Anorexia is a decreased appetite. While the term in non-scientific publications is often used interchangeably with anorexia nervosa, many possible causes exist for a decreased appetite, some of which may be harmless, while others indicate a serious clinical condition or pose a significant risk.
Anorexia is a symptom, not a diagnosis. When a healthcare provider states that a patient has anorexia, they are simply referring to a decreased appetite. This means that the provider must find and treat the underlying cause of the anorexia. Anorexia is not to be confused with the mental health diagnosis, anorexia nervosa. Because the terms are commonly used interchangeably, a provider must clarify to a patient to which they are referring as to avoid confusion. Anyone can manifest with anorexia regardless of their gender, age, or weight.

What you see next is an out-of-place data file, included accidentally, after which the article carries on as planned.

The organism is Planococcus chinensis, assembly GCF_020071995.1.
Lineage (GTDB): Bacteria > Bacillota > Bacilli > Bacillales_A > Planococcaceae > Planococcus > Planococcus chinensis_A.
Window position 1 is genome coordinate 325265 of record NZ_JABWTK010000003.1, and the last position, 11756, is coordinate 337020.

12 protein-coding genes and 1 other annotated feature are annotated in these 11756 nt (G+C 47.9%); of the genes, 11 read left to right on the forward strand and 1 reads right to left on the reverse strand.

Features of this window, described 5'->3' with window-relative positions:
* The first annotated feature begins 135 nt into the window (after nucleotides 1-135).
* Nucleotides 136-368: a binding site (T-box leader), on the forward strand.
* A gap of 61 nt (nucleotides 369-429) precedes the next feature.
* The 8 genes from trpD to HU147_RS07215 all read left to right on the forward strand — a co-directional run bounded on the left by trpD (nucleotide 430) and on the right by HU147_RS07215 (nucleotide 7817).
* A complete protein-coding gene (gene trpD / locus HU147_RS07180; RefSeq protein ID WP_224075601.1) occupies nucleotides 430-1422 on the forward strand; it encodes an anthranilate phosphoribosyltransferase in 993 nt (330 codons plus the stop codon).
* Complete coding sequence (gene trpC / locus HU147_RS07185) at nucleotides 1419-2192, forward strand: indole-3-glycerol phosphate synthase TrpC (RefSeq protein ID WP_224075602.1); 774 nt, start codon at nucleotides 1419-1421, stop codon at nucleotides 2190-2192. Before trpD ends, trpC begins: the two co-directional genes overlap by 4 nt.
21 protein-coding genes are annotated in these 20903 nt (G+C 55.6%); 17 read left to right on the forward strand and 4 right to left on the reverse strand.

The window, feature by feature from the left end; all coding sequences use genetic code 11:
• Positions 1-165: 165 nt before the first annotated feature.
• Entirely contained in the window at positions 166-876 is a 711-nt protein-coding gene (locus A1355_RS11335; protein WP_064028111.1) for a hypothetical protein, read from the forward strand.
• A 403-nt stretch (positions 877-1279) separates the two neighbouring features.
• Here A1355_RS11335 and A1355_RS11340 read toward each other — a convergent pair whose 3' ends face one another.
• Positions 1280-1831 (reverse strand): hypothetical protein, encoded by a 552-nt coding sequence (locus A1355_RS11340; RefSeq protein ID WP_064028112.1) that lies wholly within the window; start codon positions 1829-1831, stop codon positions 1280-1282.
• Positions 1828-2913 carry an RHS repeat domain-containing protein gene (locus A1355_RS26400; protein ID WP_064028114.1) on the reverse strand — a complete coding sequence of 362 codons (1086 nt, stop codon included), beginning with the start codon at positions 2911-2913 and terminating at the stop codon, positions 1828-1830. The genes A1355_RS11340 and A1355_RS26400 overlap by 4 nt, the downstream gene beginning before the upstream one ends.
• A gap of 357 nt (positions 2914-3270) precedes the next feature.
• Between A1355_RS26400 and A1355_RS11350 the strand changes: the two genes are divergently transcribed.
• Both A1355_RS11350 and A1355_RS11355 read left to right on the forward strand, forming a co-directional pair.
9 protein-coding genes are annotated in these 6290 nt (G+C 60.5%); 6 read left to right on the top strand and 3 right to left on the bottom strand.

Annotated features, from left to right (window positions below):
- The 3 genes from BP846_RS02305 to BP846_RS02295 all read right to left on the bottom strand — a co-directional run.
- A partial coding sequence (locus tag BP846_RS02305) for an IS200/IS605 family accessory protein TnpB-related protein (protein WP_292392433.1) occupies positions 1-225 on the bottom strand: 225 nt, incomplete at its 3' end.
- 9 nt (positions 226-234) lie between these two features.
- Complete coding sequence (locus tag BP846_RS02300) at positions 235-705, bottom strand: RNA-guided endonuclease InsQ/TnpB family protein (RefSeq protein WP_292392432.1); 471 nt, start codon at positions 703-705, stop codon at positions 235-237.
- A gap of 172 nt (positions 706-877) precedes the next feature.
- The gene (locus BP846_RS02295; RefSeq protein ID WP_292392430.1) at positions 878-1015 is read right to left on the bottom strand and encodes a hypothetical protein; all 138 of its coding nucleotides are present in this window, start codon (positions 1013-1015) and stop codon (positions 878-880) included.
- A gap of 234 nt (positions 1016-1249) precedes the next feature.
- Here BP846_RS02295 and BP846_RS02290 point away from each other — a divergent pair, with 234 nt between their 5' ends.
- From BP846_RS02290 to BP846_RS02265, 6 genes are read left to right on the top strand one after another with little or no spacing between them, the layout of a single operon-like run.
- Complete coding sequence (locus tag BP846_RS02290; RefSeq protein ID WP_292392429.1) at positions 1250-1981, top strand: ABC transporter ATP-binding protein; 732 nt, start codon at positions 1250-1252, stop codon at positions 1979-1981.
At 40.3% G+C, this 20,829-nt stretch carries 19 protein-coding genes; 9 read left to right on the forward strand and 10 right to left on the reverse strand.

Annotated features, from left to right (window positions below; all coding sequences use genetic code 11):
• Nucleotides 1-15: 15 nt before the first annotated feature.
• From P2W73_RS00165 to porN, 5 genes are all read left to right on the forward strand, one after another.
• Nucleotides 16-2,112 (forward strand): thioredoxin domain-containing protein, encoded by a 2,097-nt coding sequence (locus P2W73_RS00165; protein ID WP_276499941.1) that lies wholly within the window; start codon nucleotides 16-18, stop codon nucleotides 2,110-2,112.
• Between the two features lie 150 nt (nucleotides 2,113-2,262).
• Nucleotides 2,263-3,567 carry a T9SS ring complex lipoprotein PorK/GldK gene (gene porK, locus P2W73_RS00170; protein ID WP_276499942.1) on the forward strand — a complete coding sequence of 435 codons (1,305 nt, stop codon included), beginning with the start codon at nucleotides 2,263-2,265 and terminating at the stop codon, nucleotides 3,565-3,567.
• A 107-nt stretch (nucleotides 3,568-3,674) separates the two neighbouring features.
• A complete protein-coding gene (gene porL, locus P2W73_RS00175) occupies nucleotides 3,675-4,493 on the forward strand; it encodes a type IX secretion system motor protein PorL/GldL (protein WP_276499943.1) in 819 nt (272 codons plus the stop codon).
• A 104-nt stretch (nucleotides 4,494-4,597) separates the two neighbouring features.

The term is from Ancient Greek ανορεξία: 'ἀν-' "without" + 'όρεξις', spelled 'órexis' meaning "appetite".
In Chinese medicine, lack of appetite ususally signifies a stomach or spleen disharmony due to deficient qi or dampness.